Dunlop Mutant Tires Review [An Unorthodox Success]

What? The unorthodox Dunlop Mutant might replace my present Dunlop Sportmax Roadsmart IV tires or a host of other street and sport touring tires? Dunlop says the Mutant tire has “performance to match in any condition a rider may encounter.” I took one look at the Dunlop Mutant tires, saw that unique dirt-track style tread pattern, and just had to give them a try on the Ultimate Motorcycling BMW R 1250 RS Project Bike.

I heard around the street from a Dunlop insider, “The Mutant seems to be our best-kept secret, though we’re not trying to keep it a secret.” Well, a good pal is running them on his late model Multistrada and has nothing but praise for them. Another friend is in the market for new meats and won’t consider them because he doesn’t like how they look. It’s not exactly a scientific approach to equipment selection, but form is important, and the Mutants do strike a unique pose. I mentioned to another friend that I was going to review them soon, and he bought a pair just because of that. I saw him the weekend after that and, having run 300+ miles, he says he likes them very much.

The design of this tire does, in fact, drastically change the look of a motorcycle—especially one that is intended for road riding only. People have asked me if I ride off-road on the BMW R 1250 RS, even though it is clearly not intended for that purpose. No, it just looks that way. Another guy asked if they were 80/20 tires. Nope.

The tires were designed and developed in Europe and manufactured in France. Dunlop wanted exceptional wet performance and all-around operation—all European countries have just about every kind of new and old paved roads, lots of gravel, and plenty of rain. Here in California, we can only hope for rain, though the other attributes of these tires are certainly welcome. The rear tire is a dual-compound design with grippier rubber on the shoulders, and a long-mileage formula in the center.

I’ve put about 2000 miles on the Dunlop Mutant tires, and they still look new. The incredible thing is that they feel, near as I can tell, just about the same as the RoadSmart IVs they replaced. That says a lot, as the RS4s were fabulous, despite differing greatly in design.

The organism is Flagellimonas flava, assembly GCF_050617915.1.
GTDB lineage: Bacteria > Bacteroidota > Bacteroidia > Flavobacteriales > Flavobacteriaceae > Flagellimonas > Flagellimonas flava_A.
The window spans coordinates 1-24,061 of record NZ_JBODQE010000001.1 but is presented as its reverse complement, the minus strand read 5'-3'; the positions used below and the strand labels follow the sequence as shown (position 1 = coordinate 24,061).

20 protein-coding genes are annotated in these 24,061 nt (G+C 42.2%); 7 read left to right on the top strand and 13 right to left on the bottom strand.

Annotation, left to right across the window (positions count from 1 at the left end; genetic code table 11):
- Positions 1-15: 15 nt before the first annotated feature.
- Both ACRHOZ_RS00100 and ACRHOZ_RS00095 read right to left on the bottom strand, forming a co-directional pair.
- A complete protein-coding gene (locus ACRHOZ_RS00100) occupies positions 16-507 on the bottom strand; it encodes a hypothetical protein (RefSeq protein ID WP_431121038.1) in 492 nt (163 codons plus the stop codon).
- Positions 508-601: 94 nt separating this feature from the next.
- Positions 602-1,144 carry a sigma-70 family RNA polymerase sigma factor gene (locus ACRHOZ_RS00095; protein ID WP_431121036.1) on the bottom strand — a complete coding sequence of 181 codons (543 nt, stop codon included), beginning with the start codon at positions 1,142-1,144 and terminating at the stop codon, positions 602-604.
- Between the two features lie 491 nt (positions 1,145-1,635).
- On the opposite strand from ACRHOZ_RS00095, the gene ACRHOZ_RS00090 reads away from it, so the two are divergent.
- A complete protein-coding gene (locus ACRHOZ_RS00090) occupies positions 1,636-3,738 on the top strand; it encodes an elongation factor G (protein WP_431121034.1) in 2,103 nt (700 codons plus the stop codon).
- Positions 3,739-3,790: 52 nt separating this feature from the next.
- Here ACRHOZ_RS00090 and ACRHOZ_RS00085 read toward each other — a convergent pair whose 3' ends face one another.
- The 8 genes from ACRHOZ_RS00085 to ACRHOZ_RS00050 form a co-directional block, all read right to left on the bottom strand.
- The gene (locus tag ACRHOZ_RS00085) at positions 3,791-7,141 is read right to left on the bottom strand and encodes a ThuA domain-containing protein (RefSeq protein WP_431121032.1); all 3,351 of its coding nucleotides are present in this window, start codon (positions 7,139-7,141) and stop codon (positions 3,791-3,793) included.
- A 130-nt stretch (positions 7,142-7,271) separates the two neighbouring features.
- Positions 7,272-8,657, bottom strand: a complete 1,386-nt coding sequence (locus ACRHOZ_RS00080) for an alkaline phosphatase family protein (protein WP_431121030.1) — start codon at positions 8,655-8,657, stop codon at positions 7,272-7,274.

The new Mutants roll smoothly and feel well suited to highway speeds. At all speed ranges, they are stable and do not draw any attention to themselves.

The Dunlop Mutants provide excellent feedback and are quite neutral when dicing in the canyons, with results following input in exact measures. The tires are neither quick nor slow to turn in and simply follow the pilot’s lead. Once planted in a turn, I can remove my hands from the bars, and they will happily continue on the arc I set. The Mutants do not have any tendency to fall into a turn as the profile is rather rounded, making for smooth and easy transitions.

At full lean, the Mutant tires are well composed without any squiggle, as might be imagined when looking at the tread design, and they remain stable through the apex and on exit when hard on the throttle.

Under heavy braking, the Mutants feel excellent, and remain stable during trail braking.

On a 1000-mile ride from SoCal to NorCal and back a few weeks ago, I experienced every possible road condition, other than rain, and the Mutants delivered high-speed stability, fast cornering, and a confidence-inspiring ride throughout the four days during which temperatures ranged from 65 F to 105. That 40-degree swing happened to occur during a 45-mile section from beachside to inland hills.

How the Dunlop Mutant tires mimic their sport-touring brethren with such a different design and look is beyond my understanding, and a testimony to the design team.

They are constructed with a high-silica content, as are so many modern tires. That yields excellent grip and promises long life. The deep tread suggests excellent performance on wet roads, not that I was able to experience this during this scorching hot and dry California summer.

Dunlop touts “high mileage,” “a compliant ride,” and “consistent handling” for the Mutant tires. All three claims are accurate. This aggressive tread pattern yields performance to match any road conditions I have experienced.

If I get my usual 6000+ miles, or more, life out of these tires, I’ll be a happy camper. The Dunlop Sportmax Roadsmart IV tires the Mutants replaced got 6555 miles, and I probably could have squeezed out another 500. However, I was itching to mount these Mutants and find out what they were all about.

Though primarily a sportbike tire with a nice range of 17-inch choices, there is an 18-inch front tire for retro applications and a 19-inch front for the ADV crowd. List prices range from $188 to $291 per tire, with discounts readily available.

The Dunlop Mutant tire is unique, and I suspect it will not remain a secret for long. I was impressed by how they performed on the Ultimate Motorcycling BMW R 1250 RS Project Bike.

Dunlop Mutant Tires Sizes


  • 110/70 x 17
  • 120/70 x 17
  • 110/80 x 18
  • 120/70 x 19


  • 150/60 x 17
  • 160/60 x 17
  • 170/60 x 17
  • 180/55 x 17
  • 190/55 x 17

Dunlop Mutant Tires Review Photo Gallery